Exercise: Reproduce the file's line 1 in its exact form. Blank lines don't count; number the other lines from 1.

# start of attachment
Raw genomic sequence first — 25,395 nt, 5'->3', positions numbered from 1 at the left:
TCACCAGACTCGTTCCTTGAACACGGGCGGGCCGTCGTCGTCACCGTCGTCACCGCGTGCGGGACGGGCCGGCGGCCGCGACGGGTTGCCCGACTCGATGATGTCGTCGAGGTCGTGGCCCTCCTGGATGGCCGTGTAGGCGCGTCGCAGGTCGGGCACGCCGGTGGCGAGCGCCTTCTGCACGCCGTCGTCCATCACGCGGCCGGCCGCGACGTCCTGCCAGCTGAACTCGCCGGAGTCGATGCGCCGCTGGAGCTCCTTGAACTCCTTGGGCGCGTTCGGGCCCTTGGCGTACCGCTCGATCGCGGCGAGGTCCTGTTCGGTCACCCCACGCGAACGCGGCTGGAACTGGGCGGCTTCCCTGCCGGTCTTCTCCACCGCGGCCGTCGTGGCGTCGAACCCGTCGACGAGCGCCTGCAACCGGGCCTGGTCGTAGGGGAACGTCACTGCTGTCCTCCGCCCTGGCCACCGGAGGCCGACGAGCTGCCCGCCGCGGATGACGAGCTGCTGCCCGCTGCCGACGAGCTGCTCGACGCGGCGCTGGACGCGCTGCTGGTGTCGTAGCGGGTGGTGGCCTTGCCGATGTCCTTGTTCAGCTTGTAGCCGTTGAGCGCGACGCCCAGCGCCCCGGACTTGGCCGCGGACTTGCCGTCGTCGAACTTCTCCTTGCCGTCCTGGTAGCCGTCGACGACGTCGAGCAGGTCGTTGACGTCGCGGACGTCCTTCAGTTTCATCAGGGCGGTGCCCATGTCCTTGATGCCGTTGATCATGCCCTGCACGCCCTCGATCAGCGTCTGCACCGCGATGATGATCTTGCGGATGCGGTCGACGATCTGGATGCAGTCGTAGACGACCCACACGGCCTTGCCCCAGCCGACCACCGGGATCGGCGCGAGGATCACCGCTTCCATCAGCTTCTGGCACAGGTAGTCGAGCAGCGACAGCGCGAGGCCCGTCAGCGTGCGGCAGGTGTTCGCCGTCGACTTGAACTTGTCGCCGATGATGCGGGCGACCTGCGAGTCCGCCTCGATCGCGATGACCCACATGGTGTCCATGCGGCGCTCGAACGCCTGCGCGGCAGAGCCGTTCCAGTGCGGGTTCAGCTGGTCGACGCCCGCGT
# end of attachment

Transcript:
Raw genomic sequence first — 25,395 nt, 5'->3', positions numbered from 1 at the left: